The penny has finally dropped for
Stuart Broad, and boy did he come good: bowl a full length, draw the batsmen
forward, and rewards will follow.
Broad has long been maligned for
his seeming incapability to bowl in the batsman's half of the wicket, coupled
with England's defensive deployment of his talents.
Indeed, given the apparent
predictability of the lanky seamer's length, Cowers was among the many people
pacing around in frustration as Broad was once again preferred to the
blisteringly in-form Timmy Bresnan on Thursday.
The agitation grew further when
England were batting as Broad, who was apparently picked to serve the 'overall
shape of the side', was dismissed for a golden duck, while Bresnan was rampant
in the Roses clash in taking four quick wickets in impressive fashion.
But Broad delivered a
spell of three wickets for just one run from six overs and even could have - and
should have - had two more.
if the two dropped catches off Broad's bowling - from Andrew Strauss and Graeme
Swann, respectively - had been taken, he would have finished with figures of six
bowler has been the sorry subject of "enforcer" jokes ever since Australian
bowling coach David Saker dropped that tag into a press conference, only for it
to be hastily denied by head coach Andy Flower.
Question marks have surrounded
his spot in the side for many months now and, with Steven Finn and Bresnan both
pushing desperately for his spot, it was thought that he was on borrowed time.
But, as has been the way in this
Test match with Kevin Pietersen having already emphatically confounded his
critics with a double century, so too did Broad put his selection beyond doubt
with a sparkling display.
Not only did Broad take four
wickets, but each was key (well, except perhaps that of Praveen Kumar, despite
his jaunty 17): both openers looked well set until the seamer claimed their
The paceman then spoilt the great
Sachin Tendulkar's day as the Little Master chased his 100th international
century, only to become Broad's third victim as he was rewarded for a third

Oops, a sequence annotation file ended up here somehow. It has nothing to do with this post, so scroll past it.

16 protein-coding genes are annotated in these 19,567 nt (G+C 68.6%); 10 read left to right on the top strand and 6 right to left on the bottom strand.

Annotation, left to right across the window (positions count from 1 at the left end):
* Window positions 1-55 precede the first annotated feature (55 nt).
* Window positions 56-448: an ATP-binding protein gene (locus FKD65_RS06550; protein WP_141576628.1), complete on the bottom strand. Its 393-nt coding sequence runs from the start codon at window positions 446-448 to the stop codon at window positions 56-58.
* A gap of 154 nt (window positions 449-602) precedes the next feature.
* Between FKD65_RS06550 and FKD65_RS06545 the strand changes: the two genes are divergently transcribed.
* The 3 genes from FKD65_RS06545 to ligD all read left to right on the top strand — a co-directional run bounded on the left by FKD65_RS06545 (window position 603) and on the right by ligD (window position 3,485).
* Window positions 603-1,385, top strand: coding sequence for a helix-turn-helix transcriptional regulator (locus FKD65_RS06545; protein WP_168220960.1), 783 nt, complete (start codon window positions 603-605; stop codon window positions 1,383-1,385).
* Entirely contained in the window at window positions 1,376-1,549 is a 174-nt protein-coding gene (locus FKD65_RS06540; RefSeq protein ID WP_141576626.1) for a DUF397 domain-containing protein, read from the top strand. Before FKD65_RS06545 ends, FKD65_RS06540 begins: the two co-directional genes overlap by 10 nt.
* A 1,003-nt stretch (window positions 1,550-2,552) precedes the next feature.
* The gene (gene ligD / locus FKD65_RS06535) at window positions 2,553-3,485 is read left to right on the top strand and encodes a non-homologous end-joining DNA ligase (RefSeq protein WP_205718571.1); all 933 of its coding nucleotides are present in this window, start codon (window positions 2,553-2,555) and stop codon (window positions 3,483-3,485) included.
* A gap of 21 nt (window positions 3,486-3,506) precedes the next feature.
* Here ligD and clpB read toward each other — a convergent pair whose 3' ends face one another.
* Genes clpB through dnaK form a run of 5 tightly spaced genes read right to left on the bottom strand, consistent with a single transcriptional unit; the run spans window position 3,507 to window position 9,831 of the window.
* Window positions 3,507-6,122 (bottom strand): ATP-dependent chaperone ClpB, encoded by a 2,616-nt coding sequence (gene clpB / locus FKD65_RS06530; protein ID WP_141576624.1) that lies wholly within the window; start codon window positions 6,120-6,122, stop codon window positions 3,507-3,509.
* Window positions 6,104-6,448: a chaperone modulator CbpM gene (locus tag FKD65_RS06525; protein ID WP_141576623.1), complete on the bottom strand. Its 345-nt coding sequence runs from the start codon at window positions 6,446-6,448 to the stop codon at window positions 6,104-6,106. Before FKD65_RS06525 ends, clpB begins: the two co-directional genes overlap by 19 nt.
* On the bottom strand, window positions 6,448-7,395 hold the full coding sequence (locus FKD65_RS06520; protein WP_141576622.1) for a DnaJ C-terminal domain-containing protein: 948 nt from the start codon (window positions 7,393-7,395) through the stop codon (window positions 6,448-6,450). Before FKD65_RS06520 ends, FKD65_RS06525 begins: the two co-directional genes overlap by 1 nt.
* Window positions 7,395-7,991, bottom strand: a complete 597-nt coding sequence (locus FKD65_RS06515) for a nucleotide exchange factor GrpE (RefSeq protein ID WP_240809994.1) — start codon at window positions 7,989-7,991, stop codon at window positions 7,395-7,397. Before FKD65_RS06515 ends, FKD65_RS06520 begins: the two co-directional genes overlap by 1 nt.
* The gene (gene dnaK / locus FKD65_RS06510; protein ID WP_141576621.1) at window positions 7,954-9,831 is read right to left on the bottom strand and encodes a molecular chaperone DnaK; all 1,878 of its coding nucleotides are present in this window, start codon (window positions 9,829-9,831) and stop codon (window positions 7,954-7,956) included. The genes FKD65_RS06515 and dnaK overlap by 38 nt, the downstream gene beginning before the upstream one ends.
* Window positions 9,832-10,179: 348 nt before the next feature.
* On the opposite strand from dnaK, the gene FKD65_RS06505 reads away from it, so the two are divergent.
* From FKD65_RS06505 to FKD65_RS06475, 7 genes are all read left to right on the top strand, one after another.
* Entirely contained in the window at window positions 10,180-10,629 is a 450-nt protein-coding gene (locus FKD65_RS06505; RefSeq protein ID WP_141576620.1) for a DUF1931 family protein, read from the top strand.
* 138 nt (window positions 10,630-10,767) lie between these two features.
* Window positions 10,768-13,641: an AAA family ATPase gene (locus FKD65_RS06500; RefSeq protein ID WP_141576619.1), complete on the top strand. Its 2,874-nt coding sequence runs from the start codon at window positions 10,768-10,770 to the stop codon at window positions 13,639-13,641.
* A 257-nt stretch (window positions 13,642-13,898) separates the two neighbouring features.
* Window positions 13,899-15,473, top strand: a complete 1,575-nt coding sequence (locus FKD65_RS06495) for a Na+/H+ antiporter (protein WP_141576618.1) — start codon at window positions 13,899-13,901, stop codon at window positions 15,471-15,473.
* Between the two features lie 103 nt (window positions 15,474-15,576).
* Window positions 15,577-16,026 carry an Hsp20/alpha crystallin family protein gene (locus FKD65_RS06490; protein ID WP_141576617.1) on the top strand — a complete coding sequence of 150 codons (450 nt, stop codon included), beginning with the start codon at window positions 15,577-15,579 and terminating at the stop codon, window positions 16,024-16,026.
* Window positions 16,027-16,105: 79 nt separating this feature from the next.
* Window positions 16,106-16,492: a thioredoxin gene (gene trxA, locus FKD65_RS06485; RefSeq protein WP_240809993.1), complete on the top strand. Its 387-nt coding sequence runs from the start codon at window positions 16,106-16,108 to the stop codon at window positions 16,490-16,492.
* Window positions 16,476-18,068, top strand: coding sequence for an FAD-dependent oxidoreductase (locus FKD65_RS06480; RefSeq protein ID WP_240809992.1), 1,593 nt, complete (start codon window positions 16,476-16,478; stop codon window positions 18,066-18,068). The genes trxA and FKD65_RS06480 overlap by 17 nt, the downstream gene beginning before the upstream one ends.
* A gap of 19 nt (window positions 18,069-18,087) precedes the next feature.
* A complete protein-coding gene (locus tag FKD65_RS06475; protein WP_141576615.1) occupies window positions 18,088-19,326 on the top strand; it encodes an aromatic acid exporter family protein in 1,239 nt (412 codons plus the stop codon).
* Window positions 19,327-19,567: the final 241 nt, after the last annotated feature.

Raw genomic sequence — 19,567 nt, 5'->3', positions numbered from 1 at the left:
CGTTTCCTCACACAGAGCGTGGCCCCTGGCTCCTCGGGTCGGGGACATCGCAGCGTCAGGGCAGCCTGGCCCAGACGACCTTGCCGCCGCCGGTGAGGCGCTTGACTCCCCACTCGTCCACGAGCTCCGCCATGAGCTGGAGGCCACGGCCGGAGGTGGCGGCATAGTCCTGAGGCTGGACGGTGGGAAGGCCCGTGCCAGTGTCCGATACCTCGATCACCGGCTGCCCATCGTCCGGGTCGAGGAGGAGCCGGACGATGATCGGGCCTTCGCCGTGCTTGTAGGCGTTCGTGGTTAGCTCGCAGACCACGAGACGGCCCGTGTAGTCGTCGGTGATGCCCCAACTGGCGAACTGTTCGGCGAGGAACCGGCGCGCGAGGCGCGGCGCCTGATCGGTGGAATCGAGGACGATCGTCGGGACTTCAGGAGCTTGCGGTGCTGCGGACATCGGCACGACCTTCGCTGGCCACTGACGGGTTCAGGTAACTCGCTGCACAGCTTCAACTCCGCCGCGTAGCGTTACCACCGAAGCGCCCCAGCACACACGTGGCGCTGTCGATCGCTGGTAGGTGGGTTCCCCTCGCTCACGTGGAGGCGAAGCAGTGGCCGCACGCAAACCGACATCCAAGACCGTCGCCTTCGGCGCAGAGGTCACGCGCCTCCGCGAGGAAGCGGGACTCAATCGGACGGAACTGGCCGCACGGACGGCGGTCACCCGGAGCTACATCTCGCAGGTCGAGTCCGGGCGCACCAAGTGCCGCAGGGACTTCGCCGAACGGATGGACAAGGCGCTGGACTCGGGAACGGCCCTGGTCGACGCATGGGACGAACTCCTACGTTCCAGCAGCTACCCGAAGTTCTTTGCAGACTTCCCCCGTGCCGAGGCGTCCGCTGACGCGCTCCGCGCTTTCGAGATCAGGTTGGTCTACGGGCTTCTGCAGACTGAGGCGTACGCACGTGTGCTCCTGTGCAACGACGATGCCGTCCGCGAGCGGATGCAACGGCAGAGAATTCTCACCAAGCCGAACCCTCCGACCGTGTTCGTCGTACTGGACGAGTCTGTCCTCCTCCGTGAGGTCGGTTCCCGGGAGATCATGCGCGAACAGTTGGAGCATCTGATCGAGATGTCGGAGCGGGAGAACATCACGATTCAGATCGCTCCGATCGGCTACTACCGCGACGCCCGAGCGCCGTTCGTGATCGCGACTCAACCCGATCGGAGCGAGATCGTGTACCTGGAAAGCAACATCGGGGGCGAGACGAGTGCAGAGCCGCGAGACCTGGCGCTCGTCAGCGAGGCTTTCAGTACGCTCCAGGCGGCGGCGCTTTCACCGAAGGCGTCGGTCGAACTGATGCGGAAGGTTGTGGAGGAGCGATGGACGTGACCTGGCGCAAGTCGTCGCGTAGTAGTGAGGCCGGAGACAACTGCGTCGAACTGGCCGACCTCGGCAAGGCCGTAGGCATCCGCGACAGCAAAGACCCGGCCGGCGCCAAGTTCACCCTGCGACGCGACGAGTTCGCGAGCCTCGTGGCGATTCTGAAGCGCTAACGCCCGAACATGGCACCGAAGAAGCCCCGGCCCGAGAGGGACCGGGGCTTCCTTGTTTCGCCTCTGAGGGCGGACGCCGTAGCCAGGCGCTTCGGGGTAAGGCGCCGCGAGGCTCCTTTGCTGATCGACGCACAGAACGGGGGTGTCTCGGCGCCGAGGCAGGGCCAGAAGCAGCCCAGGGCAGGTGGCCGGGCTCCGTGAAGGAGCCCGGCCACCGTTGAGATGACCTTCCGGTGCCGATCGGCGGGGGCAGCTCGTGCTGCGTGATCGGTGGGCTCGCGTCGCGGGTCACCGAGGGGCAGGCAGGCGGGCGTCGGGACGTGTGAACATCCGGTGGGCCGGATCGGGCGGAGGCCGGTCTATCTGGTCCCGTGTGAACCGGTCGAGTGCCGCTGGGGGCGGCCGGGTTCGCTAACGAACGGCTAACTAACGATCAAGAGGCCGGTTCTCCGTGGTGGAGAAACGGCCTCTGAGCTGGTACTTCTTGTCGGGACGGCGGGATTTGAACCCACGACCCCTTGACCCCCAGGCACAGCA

time for sustaining a testing full length.
Even critics of Broad's bowling
have never doubted his ability to be a success at the top level; the accusation
has always been levelled at him that he can't mix up his approach and find
additional dimensions to his spells.
But this was Broad at his best,
and he got the ball to wobble off the seam in both directions, swing the ball
both ways and all at a spirited pace which kept even the cream of India's
batting line up pegged firmly back on the crease.
As we all took such delight in
saying at stumps on day two following KP's exploits, another of England's
so-called 'under pressure men' delivered to alleviate some of the scrutiny
their place in the side had been put under.
Most importantly, Broad was
brimming with confidence as he led the England team off the field to a
rapturous reception from a Lord's crowd well and truly packed to the rafters.
All the build up to this Test
series has centred around the apparent belief that England will never be able
to take 20 wickets against a side which possesses one of the best batting line
ups ever to have taken to a cricket field.
Whilst that may well be the case,
England and Broad in particular, have reminded everyone once again that the
hosts' resources are not too shabby either.
It is India who find themselves
firmly on the back foot with two days left of this Test match at Lord's, and
Broad may well be able to finish off the tourists with as much gusto as he
showed on day two come Monday.
Well, if he can remember to
continue bowling that full length, of course.
To mark the 2,000th Test match, each day
Cowers will pose a question to take you back in time - today's is: 'Which Test
match was the most underrated in terms of its drama and tension when we discuss
so-called 'classic matches'?' Post your answers and comments below...
USER COMMENT OF THE DAY: "I do believe that
extras are going to count and we have given away 18 from 39 overs. Whereas
India gave away 24 off 132 overs. We lack discipline," (David).
TWEET OF THE DAY: "Graeme Swann seems to
be missing, if you've seen him, please post him to Mr AJ Strauss, Lord's
Cricket Ground, St John's Wood, NW8 8QN" (@spincricket).
STAT OF THE DAY: Dravid, Tendulkar and Laxman have notched up no fewer than 453 Tests between them. That's some mighty big numbers.
TALKING POINT OF THE DAY:
the extent of India's apparent influence upon the world game justified, or is
it unhealthy for international cricket?" Post your views below...
SNAP OF THE DAY: 15 years and 153 Tests later, Dravid returned to Lord's to make it to the honours board and help India avoid the follow-on. Dravid, 38 years and 193 days old, deserves every plaudit he gets.
- Stuart Broad